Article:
Euros 2024: Georgia's Soccer Dream Unites a Divided Nation
Euros 2024: Georgia's Soccer Dream Unites a Divided Nation

Georgia may have lost to neighboring Turkey in their Euro 2024 opener, but the team's participation in their first major tournament has lifted the nation's spirits, providing a respite from intense domestic politics.

"The mood is sky-high," said Giorgi Gogishvili, a 53-year-old fan in Tbilisi, where excitement was palpable as Georgians anticipated Saturday's game against the Czech Republic. "The whole city, the whole Georgian nation, are proud of the lads." In their debut performance in Germany, the world's 74th-ranked team narrowly missed an equalizer against Turkey, hitting the post in added time before ultimately conceding and losing 3-1.

Despite the loss, the team's spirited play has kept morale high following their historic qualification in March. Georgia's penalty shootout victory over Greece secured their spot in a major international tournament for the first time, prompting celebrations across the nation of 3.7 million. During the Turkey match, Tbilisi's streets were deserted as fans gathered in bars and around large screens at the main stadium to watch.

For many Georgians, the Euros provide a rare moment of national unity amid high social tensions. Recently, a controversial "foreign agents" law inspired by Russia has sparked the largest protests in Georgia since its independence from Moscow in 1991. Critics argue the law is draconian, while government officials claim it is necessary to protect national sovereignty from Western influence. The protests have often been met with violent crackdowns by security forces.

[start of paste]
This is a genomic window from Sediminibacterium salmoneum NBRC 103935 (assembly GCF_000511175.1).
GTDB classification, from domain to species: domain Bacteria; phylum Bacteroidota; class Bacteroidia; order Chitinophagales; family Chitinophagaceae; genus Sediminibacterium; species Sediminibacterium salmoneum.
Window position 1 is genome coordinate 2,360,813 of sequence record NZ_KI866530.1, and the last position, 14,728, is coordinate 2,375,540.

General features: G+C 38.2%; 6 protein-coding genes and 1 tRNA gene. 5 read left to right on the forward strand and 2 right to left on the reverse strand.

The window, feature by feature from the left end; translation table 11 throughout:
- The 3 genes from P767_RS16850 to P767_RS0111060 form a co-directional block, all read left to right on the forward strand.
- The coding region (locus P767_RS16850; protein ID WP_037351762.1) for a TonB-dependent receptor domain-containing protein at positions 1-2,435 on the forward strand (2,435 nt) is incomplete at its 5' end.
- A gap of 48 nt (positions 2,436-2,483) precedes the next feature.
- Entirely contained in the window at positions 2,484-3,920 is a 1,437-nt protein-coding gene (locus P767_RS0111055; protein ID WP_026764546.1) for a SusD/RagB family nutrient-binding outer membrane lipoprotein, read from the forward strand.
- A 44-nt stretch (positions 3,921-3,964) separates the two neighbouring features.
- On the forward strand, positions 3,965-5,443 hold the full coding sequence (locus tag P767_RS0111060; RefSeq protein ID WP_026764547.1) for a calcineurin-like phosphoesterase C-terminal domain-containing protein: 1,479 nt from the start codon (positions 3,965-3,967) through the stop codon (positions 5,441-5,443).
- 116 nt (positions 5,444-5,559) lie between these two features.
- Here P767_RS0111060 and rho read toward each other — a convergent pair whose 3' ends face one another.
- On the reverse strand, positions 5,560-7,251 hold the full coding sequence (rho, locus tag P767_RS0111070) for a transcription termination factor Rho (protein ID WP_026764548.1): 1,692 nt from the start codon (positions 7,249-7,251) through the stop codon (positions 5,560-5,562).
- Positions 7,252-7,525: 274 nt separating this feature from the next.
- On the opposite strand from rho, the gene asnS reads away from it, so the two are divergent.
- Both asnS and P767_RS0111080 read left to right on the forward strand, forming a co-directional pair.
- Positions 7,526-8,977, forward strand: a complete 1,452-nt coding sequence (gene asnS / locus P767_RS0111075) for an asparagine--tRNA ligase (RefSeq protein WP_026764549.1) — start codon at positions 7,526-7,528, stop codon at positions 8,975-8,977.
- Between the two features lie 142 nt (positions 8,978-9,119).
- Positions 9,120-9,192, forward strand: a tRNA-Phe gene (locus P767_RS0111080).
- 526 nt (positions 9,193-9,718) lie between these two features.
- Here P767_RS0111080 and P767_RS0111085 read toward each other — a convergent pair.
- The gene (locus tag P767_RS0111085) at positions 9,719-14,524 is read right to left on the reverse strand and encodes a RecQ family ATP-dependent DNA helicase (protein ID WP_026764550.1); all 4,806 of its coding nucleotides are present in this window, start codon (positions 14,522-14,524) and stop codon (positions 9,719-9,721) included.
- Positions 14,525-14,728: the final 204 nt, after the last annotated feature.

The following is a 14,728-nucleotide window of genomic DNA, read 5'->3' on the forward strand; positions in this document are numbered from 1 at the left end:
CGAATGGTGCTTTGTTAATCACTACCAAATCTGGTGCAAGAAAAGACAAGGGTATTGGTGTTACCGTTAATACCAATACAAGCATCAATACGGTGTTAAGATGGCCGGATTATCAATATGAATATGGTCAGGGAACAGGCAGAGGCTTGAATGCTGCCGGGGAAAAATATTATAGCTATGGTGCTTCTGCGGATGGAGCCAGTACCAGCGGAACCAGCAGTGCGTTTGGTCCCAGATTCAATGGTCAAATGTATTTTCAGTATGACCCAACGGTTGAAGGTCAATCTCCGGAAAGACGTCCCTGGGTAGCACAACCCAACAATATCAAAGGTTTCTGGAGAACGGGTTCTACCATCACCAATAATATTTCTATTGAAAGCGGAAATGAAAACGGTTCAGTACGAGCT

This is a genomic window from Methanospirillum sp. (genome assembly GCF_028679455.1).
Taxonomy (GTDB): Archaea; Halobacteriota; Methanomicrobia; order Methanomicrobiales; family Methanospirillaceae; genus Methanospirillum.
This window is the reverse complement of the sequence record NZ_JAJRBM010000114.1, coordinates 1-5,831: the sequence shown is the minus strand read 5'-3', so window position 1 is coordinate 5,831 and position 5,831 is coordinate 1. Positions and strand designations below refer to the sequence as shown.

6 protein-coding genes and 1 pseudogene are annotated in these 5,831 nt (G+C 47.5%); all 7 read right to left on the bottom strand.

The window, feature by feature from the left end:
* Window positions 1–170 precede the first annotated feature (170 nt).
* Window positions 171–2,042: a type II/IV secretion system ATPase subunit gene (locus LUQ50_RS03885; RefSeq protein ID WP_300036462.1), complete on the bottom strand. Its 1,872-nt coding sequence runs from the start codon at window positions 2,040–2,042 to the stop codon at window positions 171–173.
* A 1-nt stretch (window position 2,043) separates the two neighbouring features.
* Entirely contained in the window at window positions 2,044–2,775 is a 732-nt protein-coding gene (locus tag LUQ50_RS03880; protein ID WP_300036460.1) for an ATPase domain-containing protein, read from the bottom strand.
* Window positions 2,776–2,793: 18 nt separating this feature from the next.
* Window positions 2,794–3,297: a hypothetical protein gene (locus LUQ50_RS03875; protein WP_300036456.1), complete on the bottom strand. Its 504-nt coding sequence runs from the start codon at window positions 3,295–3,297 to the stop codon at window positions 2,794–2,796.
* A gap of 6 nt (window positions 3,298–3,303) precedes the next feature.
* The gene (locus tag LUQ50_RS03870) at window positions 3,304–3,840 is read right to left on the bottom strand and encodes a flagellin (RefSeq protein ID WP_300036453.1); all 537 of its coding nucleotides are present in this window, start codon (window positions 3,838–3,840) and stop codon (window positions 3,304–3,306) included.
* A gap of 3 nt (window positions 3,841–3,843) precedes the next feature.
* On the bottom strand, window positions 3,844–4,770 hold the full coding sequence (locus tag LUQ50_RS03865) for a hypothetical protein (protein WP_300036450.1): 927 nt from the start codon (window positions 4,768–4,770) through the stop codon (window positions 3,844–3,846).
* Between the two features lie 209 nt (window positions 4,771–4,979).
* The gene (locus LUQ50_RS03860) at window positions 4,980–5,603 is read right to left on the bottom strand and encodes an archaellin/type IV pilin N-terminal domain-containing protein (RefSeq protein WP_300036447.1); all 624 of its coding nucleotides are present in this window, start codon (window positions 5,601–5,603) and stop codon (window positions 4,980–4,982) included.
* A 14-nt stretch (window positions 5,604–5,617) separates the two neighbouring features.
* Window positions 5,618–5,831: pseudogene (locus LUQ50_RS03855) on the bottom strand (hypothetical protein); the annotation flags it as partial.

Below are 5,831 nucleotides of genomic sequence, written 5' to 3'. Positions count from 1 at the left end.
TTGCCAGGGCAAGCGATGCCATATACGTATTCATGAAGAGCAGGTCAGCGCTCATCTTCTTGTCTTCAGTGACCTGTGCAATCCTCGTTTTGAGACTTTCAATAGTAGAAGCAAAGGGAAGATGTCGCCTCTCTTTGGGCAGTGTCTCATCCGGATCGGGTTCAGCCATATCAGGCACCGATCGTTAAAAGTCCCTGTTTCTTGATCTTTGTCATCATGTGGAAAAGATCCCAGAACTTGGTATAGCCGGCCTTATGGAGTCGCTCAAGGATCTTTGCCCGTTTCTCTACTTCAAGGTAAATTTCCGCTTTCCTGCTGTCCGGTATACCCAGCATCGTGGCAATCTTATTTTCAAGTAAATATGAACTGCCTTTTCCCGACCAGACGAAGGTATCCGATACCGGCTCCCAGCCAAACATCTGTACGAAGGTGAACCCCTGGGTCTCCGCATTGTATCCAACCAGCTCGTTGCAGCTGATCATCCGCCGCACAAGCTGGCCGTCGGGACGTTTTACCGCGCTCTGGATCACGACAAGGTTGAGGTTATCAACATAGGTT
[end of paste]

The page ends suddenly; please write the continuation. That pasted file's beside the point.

Several national team players have spoken out against the law, frustrating government figures who support it. However, when Georgia's players take the field, political tensions seem to ease temporarily.

Georgia's political elite showed a rare display of unity during Tuesday's opening match in Gelsenkirchen. Prime Minister Irakli Kobakhidze and President Salome Zourabichvili, despite their political differences, both attended the game. Even jailed former President Mikheil Saakashvili sent a message of support to the team from prison, where he is serving a six-year sentence for abuse of power.

"Sport always unites the nation," said Gogishvili, a math tutor who supports the protests led by younger Georgians. Davit Mikeladze, a 32-year-old programmer from Batumi, praised the team's efforts but remained doubtful about their impact on long-term politics. "Everyone wants the team to win," he said. "To some extent, it brings us together and distracts us, but after the championship, everything will probably start up again."

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